Resolver o Problema das Cidades

WASHINGTON, DC – Os países em desenvolvimento estão a atravessar um processo de rápida urbanização, esperando-se que o número de habitantes nas cidades atinja os quatro mil milhões em 2030 – o dobro do valor de 2000. Mas o desenvolvimento urbano desordenado e descoordenado é preocupante, e ameaça substituir a esperança dos migrantes por uma vida melhor por condições de vida sem higiene, desemprego e uma elevada exposição a catástrofes naturais.

Em muitos aspectos, a urbanização é racional. Apesar de tudo, as cidades são centros de prosperidade, onde se concentra mais de 80% da actividade económica global. E a sua densidade facilita o fornecimento de serviços públicos, como educação, cuidados de saúde, e serviços básicos. Na realidade, o fornecimento de água canalizada nas áreas urbanas custa entre 70 e 80 cêntimos de dólar por metro cúbico, comparativamente a 2 dólares em áreas de povoamento esparso.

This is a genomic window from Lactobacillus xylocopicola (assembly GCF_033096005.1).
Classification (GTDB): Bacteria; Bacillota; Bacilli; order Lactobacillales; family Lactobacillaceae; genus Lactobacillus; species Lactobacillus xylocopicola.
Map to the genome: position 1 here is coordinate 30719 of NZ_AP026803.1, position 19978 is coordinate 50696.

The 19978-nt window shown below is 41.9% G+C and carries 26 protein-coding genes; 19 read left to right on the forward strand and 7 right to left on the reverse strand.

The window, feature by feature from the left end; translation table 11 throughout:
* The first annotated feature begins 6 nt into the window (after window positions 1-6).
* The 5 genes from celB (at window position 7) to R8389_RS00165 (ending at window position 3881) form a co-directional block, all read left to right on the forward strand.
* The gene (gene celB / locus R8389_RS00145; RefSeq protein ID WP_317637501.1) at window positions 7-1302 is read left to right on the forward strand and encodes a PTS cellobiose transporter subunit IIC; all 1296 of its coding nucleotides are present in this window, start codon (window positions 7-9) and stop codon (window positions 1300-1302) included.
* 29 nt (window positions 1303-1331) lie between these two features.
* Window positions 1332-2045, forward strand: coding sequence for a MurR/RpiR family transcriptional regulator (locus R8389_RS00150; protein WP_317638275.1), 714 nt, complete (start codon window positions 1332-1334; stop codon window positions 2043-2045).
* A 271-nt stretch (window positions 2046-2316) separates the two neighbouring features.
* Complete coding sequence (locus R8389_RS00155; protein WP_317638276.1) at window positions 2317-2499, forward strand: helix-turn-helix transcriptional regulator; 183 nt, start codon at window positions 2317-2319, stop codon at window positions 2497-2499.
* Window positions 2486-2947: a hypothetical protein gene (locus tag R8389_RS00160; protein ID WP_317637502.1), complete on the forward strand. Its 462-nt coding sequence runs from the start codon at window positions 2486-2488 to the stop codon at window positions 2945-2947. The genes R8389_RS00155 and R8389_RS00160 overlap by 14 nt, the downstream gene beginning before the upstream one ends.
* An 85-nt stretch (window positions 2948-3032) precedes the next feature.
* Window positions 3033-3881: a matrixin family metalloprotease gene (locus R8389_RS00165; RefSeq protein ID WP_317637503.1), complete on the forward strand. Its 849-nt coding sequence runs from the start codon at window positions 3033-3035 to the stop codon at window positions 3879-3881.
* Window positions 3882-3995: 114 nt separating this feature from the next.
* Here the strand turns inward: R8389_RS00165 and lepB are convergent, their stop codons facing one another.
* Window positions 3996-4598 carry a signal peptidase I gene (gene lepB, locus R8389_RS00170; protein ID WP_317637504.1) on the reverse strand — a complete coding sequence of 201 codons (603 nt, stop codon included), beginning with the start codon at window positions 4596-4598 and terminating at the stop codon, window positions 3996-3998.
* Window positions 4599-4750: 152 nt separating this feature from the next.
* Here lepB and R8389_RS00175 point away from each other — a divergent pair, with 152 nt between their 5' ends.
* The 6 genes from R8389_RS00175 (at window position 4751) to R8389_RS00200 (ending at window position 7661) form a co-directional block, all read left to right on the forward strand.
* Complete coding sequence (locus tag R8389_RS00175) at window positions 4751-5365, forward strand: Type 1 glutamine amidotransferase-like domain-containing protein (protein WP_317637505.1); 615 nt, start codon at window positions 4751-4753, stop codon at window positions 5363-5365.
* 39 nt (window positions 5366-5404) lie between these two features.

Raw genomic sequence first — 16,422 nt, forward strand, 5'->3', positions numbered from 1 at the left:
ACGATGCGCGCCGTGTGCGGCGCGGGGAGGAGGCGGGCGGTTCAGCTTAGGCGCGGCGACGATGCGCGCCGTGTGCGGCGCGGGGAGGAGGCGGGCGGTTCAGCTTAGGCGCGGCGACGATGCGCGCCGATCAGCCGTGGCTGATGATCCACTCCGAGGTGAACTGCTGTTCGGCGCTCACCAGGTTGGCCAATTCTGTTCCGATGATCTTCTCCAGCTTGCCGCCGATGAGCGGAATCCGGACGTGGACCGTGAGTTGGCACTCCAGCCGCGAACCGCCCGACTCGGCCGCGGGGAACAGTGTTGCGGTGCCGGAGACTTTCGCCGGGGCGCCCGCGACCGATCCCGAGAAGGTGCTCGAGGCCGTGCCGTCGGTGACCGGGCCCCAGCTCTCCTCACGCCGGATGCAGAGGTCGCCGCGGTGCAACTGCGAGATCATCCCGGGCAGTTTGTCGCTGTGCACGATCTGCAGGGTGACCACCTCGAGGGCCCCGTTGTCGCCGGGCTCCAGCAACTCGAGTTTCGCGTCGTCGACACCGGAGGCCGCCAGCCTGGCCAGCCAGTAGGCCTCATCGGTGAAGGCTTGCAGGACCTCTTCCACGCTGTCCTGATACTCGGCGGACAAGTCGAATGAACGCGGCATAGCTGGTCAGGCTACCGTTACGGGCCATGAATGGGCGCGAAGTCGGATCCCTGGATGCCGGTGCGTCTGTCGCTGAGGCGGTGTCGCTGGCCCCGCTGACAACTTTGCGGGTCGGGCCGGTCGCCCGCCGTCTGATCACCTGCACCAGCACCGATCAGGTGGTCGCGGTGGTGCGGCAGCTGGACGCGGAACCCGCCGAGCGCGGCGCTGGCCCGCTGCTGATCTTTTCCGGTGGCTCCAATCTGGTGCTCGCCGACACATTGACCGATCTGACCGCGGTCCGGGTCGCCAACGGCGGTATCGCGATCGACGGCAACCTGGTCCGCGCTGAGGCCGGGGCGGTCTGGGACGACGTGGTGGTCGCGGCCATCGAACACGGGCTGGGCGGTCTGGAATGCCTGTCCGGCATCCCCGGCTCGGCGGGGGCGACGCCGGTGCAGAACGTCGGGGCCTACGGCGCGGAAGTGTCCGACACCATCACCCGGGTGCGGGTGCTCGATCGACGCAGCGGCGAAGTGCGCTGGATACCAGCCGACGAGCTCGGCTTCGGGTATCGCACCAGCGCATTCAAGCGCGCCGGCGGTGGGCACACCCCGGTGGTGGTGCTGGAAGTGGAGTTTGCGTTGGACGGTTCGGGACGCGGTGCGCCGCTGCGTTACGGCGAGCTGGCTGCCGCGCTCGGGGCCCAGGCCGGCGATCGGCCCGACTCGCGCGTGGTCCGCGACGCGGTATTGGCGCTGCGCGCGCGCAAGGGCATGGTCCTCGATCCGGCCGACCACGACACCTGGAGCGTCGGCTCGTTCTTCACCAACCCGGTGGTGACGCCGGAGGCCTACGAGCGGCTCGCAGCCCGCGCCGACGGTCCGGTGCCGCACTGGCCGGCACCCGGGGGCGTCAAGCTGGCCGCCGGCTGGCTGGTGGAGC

Mas a grande concentração de bens e pessoas, especialmente em áreas costeiras, é um problema económico, com bens no valor de cerca de 3 biliões de dólares em risco devido a perigos naturais. A vulnerabilidade irá aumentar ainda mais nas próximas duas décadas, à medida que as cidades triplicarem a sua área construída, para 600.000 quilómetros quadrados, muitas vezes sem políticas ou infra-estruturas básicas que impeçam a construção e a implantação populacional em locais vulneráveis e sujeitos a catástrofes.

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